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Samantha Power emphasizes need to uphold US values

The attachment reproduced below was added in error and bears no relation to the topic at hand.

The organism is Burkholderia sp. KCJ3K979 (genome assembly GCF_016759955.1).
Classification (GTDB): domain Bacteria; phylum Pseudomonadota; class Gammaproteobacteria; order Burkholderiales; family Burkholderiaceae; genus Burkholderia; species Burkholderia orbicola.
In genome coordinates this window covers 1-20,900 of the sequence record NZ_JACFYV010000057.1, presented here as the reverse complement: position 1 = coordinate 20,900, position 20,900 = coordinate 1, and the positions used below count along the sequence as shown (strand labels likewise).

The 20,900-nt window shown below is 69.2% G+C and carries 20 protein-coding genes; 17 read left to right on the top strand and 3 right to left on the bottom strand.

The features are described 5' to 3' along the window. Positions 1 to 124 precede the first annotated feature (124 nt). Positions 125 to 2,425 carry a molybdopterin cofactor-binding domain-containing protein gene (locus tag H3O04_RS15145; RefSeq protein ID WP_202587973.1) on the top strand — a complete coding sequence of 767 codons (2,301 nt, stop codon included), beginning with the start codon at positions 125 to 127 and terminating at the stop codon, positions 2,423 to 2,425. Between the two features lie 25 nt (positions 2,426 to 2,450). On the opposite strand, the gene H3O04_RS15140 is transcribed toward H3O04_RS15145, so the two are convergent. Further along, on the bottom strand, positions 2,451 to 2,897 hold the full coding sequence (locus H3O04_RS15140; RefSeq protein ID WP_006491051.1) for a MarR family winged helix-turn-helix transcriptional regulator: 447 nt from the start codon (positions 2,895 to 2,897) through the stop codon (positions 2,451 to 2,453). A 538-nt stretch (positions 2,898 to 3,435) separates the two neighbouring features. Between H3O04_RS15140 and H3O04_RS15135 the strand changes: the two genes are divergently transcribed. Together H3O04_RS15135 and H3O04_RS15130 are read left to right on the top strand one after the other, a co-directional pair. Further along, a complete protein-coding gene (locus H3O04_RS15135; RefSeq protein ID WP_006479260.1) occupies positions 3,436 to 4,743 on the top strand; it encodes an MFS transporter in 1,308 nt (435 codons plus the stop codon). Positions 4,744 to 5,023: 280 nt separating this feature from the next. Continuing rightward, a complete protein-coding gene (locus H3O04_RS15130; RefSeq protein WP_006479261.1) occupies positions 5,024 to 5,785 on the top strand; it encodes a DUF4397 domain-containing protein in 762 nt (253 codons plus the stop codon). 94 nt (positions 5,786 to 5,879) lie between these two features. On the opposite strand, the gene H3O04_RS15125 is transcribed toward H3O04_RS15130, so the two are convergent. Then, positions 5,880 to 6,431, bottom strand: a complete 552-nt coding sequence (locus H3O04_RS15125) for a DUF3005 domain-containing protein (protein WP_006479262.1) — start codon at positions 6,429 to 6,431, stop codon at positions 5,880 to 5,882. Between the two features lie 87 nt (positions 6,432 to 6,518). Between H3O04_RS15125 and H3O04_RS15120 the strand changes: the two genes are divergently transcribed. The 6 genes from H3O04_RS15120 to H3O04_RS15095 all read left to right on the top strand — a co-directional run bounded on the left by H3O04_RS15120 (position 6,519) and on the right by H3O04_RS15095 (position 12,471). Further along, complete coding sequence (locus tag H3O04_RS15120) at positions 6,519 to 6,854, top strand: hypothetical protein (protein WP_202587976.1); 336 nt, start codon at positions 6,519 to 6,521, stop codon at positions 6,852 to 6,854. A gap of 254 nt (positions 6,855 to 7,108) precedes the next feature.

[caption id="attachment_12643" align="alignnone" width="300"]© Joey Khan Photography © Joey Khan Photography[/caption] The U.S. needs to uphold its values and form multilateral coalitions behind just causes, Ambassador Samantha Powers, U.S. permanent representative to the United Nations, emphasized in a speech on American leadership at SHU on Jan. 13. The Jubilee Hall auditorium was packed with a variety of guests including students, recent refugees from the troubled middle east and members of organizations such as Church World Services, Hebrew Immigrant Aid Society, Human Rights First and the International Refugee Assistance Project. Power’s office reached out to Seton Hall directly about hosting this speech, Gwen DeBenedetto, director of Marketing and Communications for the School of Diplomacy and International Relations, said. In the town hall-style forum, Power began with a speech on the need for the U.S. to work with other countries on large undertakings, upholding national values and welcoming refugees before she answered audience questions. Power said she was struck by how people around the world consistently look to the U.S. to lead, and how likely they are to believe that little will happen if the U.S. does not get involved; a theme that President Obama touched on during his State of the Union on Tuesday night. She stated that in order to successfully tackle the great problems of our time, the U.S. has to rally other countries to share the burden. “Even if we try to do everything ourselves—on climate change, for instance, or on terrorism—one country cannot deal with the threats that cross borders in the way that modern threats do,” Power said. Power also reflected on American values and how they relate to accepting refugees into the country. “We recognize that one of our greatest strengths, and a major reason that the world looks to the United States to lead, is our values,” Power said. She said that we are witnessing the largest wave of refugees and displacement since World War II, yet more than half of America’s governors have said they do not want to admit refugees from places like Syria into their states. The people who say that keeping “others”—like Syrians and Muslims— out of the U.S. will keep the country safe misunderstand what makes the U.S. strong, Power said. “Compromising on those core values has never made America more secure—and it never will,” Power said. “Just look at our history, name a time when sacrificing our pluralism, our respect for freedom of religion, or any of our other core principles has made this country more secure. It has not. It will not. You cannot think of a time when it has.” Power reminded the audience that refugees are woven into communities throughout the U.S. She reflected on SHU’s tradition of accepting people of different religions and nationalities, and urged people to go out in their communities and welcome refugee families who are part of the American fabric. “This is in keeping with the vision and service of Seton Hall’s founder, Bishop James Roosevelt Bayley, who found his way to his Catholic faith working with poor immigrants in Harlem in the middle of the 19th century, many of whom had immigrated to the United States from Ireland, as my family did when I was just nine years old,” Power said. Power’s full speech can be found at com/watch?v=TDqRFZ9D0Po. Samantha Giedris can be reached at


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